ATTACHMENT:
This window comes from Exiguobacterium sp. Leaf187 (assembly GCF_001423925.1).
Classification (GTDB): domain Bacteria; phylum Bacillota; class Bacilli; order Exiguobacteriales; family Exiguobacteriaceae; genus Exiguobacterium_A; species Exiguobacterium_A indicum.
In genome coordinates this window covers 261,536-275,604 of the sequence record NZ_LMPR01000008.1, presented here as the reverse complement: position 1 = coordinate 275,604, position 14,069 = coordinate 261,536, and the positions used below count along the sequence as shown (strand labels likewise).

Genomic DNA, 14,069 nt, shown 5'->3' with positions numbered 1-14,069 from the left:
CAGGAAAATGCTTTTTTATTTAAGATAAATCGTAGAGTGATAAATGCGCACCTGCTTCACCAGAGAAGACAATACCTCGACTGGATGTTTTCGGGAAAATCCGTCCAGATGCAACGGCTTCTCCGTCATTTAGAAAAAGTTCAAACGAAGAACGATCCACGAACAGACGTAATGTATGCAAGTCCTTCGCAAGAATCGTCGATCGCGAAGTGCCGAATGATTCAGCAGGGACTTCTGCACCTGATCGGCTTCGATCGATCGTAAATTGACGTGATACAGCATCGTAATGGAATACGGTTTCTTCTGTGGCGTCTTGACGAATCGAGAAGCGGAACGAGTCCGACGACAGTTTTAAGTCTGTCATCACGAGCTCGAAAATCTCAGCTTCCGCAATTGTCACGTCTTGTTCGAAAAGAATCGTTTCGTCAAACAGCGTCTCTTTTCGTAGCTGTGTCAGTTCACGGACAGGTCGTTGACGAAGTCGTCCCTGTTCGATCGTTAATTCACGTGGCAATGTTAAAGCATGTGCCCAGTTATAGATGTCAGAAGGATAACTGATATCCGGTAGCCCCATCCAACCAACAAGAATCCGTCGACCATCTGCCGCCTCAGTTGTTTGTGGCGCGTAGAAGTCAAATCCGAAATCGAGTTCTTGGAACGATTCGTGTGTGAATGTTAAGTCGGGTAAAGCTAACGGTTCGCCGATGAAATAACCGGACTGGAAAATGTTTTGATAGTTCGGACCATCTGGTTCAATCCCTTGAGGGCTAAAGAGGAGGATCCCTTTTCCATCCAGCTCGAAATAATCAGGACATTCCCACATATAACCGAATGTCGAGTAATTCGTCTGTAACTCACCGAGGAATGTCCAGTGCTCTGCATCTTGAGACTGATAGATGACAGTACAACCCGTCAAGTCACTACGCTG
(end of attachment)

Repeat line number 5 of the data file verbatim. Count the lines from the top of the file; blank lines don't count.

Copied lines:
CAGGAAAATGCTTTTTTATTTAAGATAAATCGTAGAGTGATAAATGCGCACCTGCTTCACCAGAGAAGACAATACCTCGACTGGATGTTTTCGGGAAAATCCGTCCAGATGCAACGGCTTCTCCGTCATTTAGAAAAAGTTCAAACGAAGAACGATCCACGAACAGACGTAATGTATGCAAGTCCTTCGCAAGAATCGTCGATCGCGAAGTGCCGAATGATTCAGCAGGGACTTCTGCACCTGATCGGCTTCGATCGATCGTAAATTGACGTGATACAGCATCGTAATGGAATACGGTTTCTTCTGTGGCGTCTTGACGAATCGAGAAGCGGAACGAGTCCGACGACAGTTTTAAGTCTGTCATCACGAGCTCGAAAATCTCAGCTTCCGCAATTGTCACGTCTTGTTCGAAAAGAATCGTTTCGTCAAACAGCGTCTCTTTTCGTAGCTGTGTCAGTTCACGGACAGGTCGTTGACGAAGTCGTCCCTGTTCGATCGTTAATTCACGTGGCAATGTTAAAGCATGTGCCCAGTTATAGATGTCAGAAGGATAACTGATATCCGGTAGCCCCATCCAACCAACAAGAATCCGTCGACCATCTGCCGCCTCAGTTGTTTGTGGCGCGTAGAAGTCAAATCCGAAATCGAGTTCTTGGAACGATTCGTGTGTGAATGTTAAGTCGGGTAAAGCTAACGGTTCGCCGATGAAATAACCGGACTGGAAAATGTTTTGATAGTTCGGACCATCTGGTTCAATCCCTTGAGGGCTAAAGAGGAGGATCCCTTTTCCATCCAGCTCGAAATAATCAGGACATTCCCACATATAACCGAATGTCGAGTAATTCGTCTGTAACTCACCGAGGAATGTCCAGTGCTCTGCATCTTGAGACTGATAGATGACAGTACAACCCGTCAAGTCACTACGCTG